The e-brake was pulled on Nevada’s season on Friday afternoon as Fresno routed the Wolf Pack 15-5 in a Mountain West Tournament elimination game.
So, was the season a success?
In short, no.
Nevada lost far more games than it won, finishing 19-36 and, ultimately, the success of any season will be determined by wins, losses and trophies.
However, not all seasons are created equal. Nevada is in the second year of a regime shift as T.J. Bruce molds the program to the shape of his liking. The Pack was picked to finish third in the preseason poll then took fourth in the regular season and postseason.
It’s certainly fair to say Nevada did not enter the spring with the expectations of, say, Clemson. The Tigers are one of the premier programs in the country and despite nearly costing themselves the right to host a regional, going 0-2 in the ACC Tournament over the weekend, remain a favorite as they open the NCAA Tournament this weekend.
Nevada traveled to South Carolina in the first weekend of May and played Clemson tough three times, even taking a game off the Tigers on their home field. The 1-2 weekend was a blip on the final record, but the experience of playing in such an environment will pay dividends for the young roster that aspires to play plenty of consequential contests in the years to come.
Nevada finished the regular season strong for a second consecutive season, winning four of its final six conference games (including two of three at regular-season champ, New Mexico) to fight its way into the postseason. Without the four wins, Air Force would’ve grabbed the No. 4 seed and Nevada would’ve watched the Mountain West Tournament from its computer at home.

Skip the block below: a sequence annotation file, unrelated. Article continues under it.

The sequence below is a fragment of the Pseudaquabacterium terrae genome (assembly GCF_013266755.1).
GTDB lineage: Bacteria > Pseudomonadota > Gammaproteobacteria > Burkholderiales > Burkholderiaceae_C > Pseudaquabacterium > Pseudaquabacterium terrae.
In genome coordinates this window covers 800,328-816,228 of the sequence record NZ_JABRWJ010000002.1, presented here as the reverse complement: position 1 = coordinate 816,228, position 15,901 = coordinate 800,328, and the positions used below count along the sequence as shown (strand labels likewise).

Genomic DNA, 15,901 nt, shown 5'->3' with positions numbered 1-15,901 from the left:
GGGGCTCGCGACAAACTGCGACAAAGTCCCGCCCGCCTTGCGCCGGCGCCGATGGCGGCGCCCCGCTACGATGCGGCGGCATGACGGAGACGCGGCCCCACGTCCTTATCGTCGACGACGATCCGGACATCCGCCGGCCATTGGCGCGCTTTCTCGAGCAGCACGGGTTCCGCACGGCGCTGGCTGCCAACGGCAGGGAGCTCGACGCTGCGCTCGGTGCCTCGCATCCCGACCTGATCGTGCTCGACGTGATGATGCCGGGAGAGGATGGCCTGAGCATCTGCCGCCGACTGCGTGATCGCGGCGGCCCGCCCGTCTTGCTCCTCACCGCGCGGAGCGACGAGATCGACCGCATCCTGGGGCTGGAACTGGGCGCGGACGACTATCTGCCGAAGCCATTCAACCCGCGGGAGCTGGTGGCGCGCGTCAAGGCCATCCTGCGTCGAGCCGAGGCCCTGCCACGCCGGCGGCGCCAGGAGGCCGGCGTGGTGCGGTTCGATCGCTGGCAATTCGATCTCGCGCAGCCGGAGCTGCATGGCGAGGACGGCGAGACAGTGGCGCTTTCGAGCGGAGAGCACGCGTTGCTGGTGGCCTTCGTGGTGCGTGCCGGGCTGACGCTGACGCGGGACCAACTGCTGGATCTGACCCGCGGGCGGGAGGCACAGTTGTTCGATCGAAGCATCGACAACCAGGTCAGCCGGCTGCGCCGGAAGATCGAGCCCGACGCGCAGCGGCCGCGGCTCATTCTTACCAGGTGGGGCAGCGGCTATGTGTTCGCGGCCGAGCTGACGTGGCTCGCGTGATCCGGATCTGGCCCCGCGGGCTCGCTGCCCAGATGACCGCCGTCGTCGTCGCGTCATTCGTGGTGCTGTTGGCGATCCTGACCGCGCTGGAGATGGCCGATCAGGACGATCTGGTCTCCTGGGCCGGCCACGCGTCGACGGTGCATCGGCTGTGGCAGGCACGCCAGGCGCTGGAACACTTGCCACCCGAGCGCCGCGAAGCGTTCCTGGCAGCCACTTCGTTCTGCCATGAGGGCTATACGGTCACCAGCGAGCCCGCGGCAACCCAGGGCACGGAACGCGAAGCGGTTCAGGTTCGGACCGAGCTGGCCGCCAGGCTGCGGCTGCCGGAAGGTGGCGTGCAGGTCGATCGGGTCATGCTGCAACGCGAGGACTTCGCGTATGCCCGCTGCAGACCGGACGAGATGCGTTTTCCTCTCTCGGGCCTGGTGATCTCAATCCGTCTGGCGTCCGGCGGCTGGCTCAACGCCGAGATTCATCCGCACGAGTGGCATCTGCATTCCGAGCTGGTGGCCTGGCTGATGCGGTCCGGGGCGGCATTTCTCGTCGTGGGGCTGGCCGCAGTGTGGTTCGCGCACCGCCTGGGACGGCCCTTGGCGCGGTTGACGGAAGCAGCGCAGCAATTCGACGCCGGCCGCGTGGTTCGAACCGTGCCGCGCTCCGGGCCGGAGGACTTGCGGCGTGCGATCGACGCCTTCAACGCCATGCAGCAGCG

After the first two wins of the necessary close to the regular season, Nevada celebrated the school’s first ever Governor’s Series title. It got to do so on its home field at Peccole Park as the Rebels watched from the opposing dugout.
The season was not a success. But that doesn’t mean it was a failure.
Reno allows another late tally to Colorado Springs
Two times, Reno and Colorado Springs have played this year.
Two times, Reno held a one-goal lead as the final grains of sand dripped through the hour glass.
Two times, Reno allowed the equalizer and settled for a tie.
Leading 3-2 with twominutes left on Saturday night at Colorado Springs, Reno saw its lead vanish on defender Jordan Burt’s second goal of the night.
Other than ending a three-match USL winning streak, the draw cost Reno six spots in the Western Conference Standings. Reno would have jumped into a tie for fourth place with three points. Instead, it rests in 10th.
In reality, the six spots don’t mean much in late May. The difference between 14 points and 12 points with five months left in the season is comparable to Dodger’s 1.5-game deficit (after Sunday) to the Rockies in the NL West.
Saturday’s result did not cost Reno the playoffs.
Nathan can be reached via email at email@example.com or firstname.lastname@example.org. His weekly column, ‘Shoup Shots,’ was named the best column in the state of Nevada (community division) by the Nevada Press Association. It runs in the hard copy of the Sparks Tribune every Tuesday morning. Nathan’s weekly radio show airs Fridays at noon on ESPN Radio 94.5 FM.